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Alumni Could Be Your Hidden Gem

In our last post, we discussed types of clients to consider when launching a client feedback program. One of those potential feedback sources, alumni, offer a valuable and often overlooked voice that can be critically important to a client feedback program.

Over the last several years, there has been significant movement of talent within law firms. Lawyers are moving to other firms but are also leaving law firms to go to clients. Alumni have a very interesting perspective of the firm and offer insightful candor on how the firm truly compares to peers or competitors given their behind-the-scenes knowledge of the firm and new perspective as a client.

A handful of firms have impressive programs for their alumni, but most do not and depend extensively on in-person gathering events for their primary engagement. After 15+ months of very little to no gathering, many alumni have lost meaningful connections with their former firms. Asking alumni for client feedback (or even their observations or suggestions for the firm) now that they have a broader perspective is likely to offer valuable candor and recommendations.

We recently completed a set of interviews with alumni on behalf of a firm that led to critical insights into how the firm is viewed in comparison to peers, where it truly differentiates itself, areas of opportunity for growth and how the firm could better structure its team meetings to make them valuable for the firm and the company.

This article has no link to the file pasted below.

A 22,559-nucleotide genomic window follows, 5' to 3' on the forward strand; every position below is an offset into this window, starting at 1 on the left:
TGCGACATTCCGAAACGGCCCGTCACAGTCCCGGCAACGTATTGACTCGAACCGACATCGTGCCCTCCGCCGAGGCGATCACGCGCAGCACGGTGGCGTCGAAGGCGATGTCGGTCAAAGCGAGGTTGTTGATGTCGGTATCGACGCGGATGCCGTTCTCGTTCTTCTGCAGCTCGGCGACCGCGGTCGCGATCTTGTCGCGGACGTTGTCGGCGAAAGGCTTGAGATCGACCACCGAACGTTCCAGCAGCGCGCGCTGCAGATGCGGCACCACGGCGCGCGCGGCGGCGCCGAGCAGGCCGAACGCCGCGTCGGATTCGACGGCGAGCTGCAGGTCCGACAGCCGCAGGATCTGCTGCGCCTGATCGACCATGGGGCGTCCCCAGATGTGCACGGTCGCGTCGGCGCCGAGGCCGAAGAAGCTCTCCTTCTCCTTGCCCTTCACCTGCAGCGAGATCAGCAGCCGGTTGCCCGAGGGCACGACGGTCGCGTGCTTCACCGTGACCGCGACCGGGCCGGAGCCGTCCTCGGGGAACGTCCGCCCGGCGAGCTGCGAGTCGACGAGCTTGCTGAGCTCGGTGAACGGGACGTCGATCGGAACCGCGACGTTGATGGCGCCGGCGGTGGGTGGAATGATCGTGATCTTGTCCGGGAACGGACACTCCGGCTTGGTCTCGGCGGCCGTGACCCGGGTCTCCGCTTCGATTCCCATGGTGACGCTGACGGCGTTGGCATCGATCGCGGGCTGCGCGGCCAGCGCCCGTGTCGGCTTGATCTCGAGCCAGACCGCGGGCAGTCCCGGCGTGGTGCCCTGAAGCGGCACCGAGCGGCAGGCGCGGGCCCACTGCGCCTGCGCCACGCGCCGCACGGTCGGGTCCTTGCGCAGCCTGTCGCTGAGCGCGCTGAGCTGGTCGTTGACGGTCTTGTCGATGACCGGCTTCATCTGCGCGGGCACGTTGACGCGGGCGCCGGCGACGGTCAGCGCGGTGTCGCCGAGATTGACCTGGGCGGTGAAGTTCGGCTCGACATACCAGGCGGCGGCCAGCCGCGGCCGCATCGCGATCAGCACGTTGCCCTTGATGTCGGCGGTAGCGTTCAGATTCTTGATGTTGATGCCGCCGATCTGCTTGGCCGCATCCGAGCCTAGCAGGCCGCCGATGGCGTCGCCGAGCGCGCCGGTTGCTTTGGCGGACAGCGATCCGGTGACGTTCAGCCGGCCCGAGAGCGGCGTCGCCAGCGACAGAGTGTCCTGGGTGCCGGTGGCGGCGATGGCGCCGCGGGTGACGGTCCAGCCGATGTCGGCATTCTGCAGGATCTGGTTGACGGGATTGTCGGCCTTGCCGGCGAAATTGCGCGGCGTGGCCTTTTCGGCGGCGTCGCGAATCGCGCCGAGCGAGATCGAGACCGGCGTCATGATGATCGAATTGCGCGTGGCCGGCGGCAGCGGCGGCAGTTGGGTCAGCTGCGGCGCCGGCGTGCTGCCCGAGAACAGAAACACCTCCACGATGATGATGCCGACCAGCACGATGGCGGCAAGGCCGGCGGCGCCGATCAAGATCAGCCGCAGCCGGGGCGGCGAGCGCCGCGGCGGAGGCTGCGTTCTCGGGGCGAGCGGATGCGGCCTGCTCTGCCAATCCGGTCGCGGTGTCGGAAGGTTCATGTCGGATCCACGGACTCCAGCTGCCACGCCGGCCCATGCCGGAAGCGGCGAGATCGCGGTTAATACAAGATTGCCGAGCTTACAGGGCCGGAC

While the typical client feedback questions are appropriate for alumni, also consider the following questions when conducting client feedback with alumni:

  • Now that you have experienced the firm through the eyes of a client, what do you think the firm does particularly well compared to other firms you have worked with in your new role?
  • What can the firm do to better engage with you and meaningfully stay connected going forward?
  • How can we help you succeed in your new role?
  • How would you describe XYZ Firm to industry friends and colleagues?
  • What are the one or two things you wished you handled differently as a practicing lawyer now that you are a consumer of legal services?
  • What advice do you have for the firm to add more value and truly differentiate from competitors?

Alumni often have a viewpoint of the firm from when they departed, and in many cases, significant changes and growth have occurred since then, and perceptions are outdated or even incorrect. But it is still important to learn what your alumni are thinking and saying about you in the marketplace. One thing is certain: Whether they left on good or less-than-ideal terms, alumni are often brutally honest and provide valuable perceptions for firms to hear and understand.

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